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IT was not often that anything happened to
enliven the village of Bleaburn, in Yorkshire:
but there was a day in the summer of 1811,
when the inhabitants were roused from their
apathy, and hardly knew themselves. A
stranger was once heard to say, after some
accident had compelled him to pass through
Bleaburn, that he saw nothing there but a
blacksmith asleep, and a couple of rabbits
hung up by the heels. That the blacksmith was
wholly asleep at midday might indicate that
there was a public house in the place; but,
even there, in that liveliest and most intellectual
spot in a country village of those days,
the ale-house kitchenthe people sat half
asleep. Sodden with beer, and almost without
ideas and interests, the men of the place
let indolence creep over them; and there
they sat, as quiet a set of customers as ever
landlord had to deal with. For one thing,
they were almost all old or elderly men. The
boys were out after the rabbits on the                                                                              neighbouring moor; and the young men were far
away. A recruiting party had met with unusual
success, for two successive years—(now some
time since)-- in inducing the men of Bleaburn
to enter the king's service. In a place where
nobody was very wise, and everybody was
very dull, the drum and fife, the soldierly
march, the scarlet coats, the gay ribbons, the
drink and the pay, had charms which can
hardly be conceived of by dwellers in towns,
to whose eyes and ears something new is
presented every day. Several men went from
Bleaburn to be soldiers, and Bleaburn was
declared to be a loyal place; and many who
had never before heard of its existence, spoke
of it now as a bright example of attachment
and devotion to the throne in a most disloyal
age. While, throughout the manufacturing
districts, the people were breaking machinery
while on these very Yorkshire hills they
were drilling their armed forceswhile the
moneyed men were grumbling at the taxes,
and at the war in Spain, whence, for a long
time, they had heard of many disasters and
no victories; and while the hungry labourers
in town and country were asking how they
were to buy bread when wheat was selling
at 95s. the quarter, and while there were
grave apprehensions of night-burnings of the
corn magazines, the village of Bleaburn, which
could not be seen without being expressly
sought, was sending up strong men out of its
cleft of the hills, to fight the battles of their

Perhaps the chief reason of the loyalty, as
well as the quietness of Bleaburn, was its lying
in a cleft of the hills; in a fissure so deep and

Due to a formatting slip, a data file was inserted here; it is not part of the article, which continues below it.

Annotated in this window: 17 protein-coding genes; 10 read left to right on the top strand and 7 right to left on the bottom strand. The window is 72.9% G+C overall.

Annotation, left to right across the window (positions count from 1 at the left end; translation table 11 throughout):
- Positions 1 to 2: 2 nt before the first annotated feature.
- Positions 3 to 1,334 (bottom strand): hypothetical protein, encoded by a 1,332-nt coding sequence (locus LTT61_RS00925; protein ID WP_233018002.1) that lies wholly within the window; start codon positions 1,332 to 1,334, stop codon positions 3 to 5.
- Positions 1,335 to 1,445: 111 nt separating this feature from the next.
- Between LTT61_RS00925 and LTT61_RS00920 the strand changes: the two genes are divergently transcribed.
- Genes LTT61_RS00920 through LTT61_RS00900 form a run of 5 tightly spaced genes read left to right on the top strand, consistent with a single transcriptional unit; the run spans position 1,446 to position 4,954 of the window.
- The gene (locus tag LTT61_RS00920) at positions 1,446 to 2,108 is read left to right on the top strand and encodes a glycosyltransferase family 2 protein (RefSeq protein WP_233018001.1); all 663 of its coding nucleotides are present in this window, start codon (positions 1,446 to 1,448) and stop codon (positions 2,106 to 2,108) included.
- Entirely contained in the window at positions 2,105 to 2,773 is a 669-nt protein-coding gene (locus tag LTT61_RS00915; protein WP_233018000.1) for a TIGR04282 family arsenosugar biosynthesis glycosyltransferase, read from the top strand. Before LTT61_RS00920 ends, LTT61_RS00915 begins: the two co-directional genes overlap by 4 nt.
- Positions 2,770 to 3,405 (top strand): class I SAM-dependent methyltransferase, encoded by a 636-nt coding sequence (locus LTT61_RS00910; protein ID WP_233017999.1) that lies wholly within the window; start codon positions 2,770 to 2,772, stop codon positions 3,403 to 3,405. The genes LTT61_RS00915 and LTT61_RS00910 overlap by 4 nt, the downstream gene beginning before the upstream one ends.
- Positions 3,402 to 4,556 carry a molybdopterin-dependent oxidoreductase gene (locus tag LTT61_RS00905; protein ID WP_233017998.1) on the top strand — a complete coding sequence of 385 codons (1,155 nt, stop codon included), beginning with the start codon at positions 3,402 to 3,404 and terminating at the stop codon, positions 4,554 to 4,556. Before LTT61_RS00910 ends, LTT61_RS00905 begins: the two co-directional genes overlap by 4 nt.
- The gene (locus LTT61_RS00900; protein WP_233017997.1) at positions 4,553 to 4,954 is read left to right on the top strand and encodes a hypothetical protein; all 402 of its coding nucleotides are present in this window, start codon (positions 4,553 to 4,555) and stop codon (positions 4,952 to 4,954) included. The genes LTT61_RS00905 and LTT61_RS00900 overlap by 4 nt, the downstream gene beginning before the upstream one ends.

narrow, that a traveller in a chaise might
easily pass near it without perceiving that
there was any settlement at all, unless it was
in the morning when the people were lighting
their fires, or on the night of such a day as
that on which our story opens. In the one
case, the smoke issuing from the cleft might
hint of habitations: in the other, the noise
and ruddy light would leave no doubt of
there being somebody there. There was, at
last, a victory in Spain. The news of the
battle of Albuera had arrived; and it spread
abroad over the kingdom, lighting up
bonfires in the streets, and millions of candles in
windows, before people had time to learn at
what cost this victory was obtained, and how
very nearly it had been a fatal defeat, or                                                                       anything about it, in short. If they had known
the fact that while our allies, the Spaniards,
Portuguese, and Germans, suffered but                                                                         moderately, the British were slaughtered as
horribly as they could have been under
defeat: so that, out of six thousand men
who went up the hill, only fifteen hundred
were left standing at the top, the people
might have let their bonfires burn out as
soon as they would, and might have put out
their candles that mourners might weep in
darkness. But they burst into rejoicing first,
and learned details afterwards.

Every boy in Bleaburn forgot the rabbits
that day. All were busy getting in wood for the
bonfire. Not a swinging shutter, not a loose
pale, not a bit of plank, or ricketty gate, or
shaking footbridge escaped their clutches.
Where they hid their stock during the day,
nobody knew; but there was a mighty pile
at dusk. It was then that poor Widow
Slaney, stealing out to close her shutter,
because she could not bear the sound of
rejoicing, nor the sight of her neighbours
abroad in the ruddy light, found that her
shutter was gone. All day, she had been in